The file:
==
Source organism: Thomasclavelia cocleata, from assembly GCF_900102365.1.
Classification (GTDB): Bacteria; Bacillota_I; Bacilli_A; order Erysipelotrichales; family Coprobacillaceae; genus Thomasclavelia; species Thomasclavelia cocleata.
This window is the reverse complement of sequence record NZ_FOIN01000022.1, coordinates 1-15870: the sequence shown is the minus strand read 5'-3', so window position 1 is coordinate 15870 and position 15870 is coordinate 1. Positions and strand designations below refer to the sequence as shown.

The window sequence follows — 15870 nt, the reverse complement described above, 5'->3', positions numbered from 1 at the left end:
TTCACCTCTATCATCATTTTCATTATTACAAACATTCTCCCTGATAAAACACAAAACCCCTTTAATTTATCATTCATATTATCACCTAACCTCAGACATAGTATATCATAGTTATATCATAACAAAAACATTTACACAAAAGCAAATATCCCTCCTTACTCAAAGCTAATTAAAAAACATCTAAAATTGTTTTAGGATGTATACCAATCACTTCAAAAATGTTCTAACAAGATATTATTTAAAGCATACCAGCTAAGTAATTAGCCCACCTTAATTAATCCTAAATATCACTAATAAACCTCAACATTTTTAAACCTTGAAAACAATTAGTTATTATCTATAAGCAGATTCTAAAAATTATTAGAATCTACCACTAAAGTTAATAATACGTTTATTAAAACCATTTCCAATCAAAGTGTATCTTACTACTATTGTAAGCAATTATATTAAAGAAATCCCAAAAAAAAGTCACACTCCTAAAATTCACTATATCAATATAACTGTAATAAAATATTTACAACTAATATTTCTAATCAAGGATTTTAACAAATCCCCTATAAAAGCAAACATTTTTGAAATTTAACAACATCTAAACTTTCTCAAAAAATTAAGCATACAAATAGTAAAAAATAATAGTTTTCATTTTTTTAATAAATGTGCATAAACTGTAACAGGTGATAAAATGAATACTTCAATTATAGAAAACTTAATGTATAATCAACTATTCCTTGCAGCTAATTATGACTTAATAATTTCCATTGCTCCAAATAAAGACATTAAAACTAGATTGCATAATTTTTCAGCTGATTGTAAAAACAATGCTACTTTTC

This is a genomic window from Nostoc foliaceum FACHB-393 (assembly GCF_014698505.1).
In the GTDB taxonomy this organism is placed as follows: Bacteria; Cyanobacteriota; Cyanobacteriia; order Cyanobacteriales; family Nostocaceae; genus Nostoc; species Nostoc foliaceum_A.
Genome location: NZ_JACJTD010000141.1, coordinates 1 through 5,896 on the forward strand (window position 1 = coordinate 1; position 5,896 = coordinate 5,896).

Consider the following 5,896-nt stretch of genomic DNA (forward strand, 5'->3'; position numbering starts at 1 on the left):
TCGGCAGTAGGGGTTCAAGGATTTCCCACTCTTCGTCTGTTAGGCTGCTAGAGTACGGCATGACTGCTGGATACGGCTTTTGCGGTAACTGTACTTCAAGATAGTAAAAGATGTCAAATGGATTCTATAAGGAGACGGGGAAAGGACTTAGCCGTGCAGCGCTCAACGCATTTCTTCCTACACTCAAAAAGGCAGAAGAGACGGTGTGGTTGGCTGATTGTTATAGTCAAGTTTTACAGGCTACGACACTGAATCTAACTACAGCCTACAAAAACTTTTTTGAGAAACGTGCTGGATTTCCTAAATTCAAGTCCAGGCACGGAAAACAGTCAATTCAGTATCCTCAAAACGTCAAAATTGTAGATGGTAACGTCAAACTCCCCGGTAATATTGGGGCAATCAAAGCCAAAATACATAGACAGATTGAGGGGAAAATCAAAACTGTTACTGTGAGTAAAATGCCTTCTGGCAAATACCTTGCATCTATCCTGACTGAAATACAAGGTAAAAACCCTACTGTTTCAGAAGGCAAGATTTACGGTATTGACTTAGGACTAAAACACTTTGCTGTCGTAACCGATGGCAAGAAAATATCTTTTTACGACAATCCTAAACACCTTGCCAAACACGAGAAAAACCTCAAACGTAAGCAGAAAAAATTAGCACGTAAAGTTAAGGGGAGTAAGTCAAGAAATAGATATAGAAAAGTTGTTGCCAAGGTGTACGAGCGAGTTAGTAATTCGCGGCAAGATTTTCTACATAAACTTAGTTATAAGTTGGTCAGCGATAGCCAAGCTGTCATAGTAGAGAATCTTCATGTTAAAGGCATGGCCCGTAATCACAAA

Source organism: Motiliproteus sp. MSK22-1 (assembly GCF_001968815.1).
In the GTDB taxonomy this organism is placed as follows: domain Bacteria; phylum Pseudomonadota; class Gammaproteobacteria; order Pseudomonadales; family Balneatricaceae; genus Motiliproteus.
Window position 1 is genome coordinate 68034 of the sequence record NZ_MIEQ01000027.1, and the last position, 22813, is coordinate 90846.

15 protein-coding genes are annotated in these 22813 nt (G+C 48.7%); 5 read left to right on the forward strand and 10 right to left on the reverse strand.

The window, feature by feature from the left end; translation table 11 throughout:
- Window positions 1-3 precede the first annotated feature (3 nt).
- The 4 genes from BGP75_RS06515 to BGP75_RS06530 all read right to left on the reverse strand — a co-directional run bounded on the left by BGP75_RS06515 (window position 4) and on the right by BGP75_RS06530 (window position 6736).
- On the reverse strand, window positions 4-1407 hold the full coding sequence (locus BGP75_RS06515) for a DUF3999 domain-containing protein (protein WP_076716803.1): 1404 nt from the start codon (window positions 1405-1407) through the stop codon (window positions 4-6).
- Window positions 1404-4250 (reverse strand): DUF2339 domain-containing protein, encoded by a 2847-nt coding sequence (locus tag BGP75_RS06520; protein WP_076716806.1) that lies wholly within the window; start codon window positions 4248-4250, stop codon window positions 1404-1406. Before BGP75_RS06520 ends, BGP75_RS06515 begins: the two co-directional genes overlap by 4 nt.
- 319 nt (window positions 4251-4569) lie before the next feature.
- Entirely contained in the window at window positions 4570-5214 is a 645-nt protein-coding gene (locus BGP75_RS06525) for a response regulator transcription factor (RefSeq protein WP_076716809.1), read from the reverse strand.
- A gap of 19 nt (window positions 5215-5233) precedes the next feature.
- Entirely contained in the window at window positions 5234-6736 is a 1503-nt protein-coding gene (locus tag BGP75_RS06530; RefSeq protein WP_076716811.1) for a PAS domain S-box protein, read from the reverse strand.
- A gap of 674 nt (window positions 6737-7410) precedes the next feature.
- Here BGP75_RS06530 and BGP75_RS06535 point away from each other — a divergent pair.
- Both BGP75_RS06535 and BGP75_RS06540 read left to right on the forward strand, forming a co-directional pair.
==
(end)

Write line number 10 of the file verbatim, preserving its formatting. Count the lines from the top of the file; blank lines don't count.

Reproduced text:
TCGGCAGTAGGGGTTCAAGGATTTCCCACTCTTCGTCTGTTAGGCTGCTAGAGTACGGCATGACTGCTGGATACGGCTTTTGCGGTAACTGTACTTCAAGATAGTAAAAGATGTCAAATGGATTCTATAAGGAGACGGGGAAAGGACTTAGCCGTGCAGCGCTCAACGCATTTCTTCCTACACTCAAAAAGGCAGAAGAGACGGTGTGGTTGGCTGATTGTTATAGTCAAGTTTTACAGGCTACGACACTGAATCTAACTACAGCCTACAAAAACTTTTTTGAGAAACGTGCTGGATTTCCTAAATTCAAGTCCAGGCACGGAAAACAGTCAATTCAGTATCCTCAAAACGTCAAAATTGTAGATGGTAACGTCAAACTCCCCGGTAATATTGGGGCAATCAAAGCCAAAATACATAGACAGATTGAGGGGAAAATCAAAACTGTTACTGTGAGTAAAATGCCTTCTGGCAAATACCTTGCATCTATCCTGACTGAAATACAAGGTAAAAACCCTACTGTTTCAGAAGGCAAGATTTACGGTATTGACTTAGGACTAAAACACTTTGCTGTCGTAACCGATGGCAAGAAAATATCTTTTTACGACAATCCTAAACACCTTGCCAAACACGAGAAAAACCTCAAACGTAAGCAGAAAAAATTAGCACGTAAAGTTAAGGGGAGTAAGTCAAGAAATAGATATAGAAAAGTTGTTGCCAAGGTGTACGAGCGAGTTAGTAATTCGCGGCAAGATTTTCTACATAAACTTAGTTATAAGTTGGTCAGCGATAGCCAAGCTGTCATAGTAGAGAATCTTCATGTTAAAGGCATGGCCCGTAATCACAAA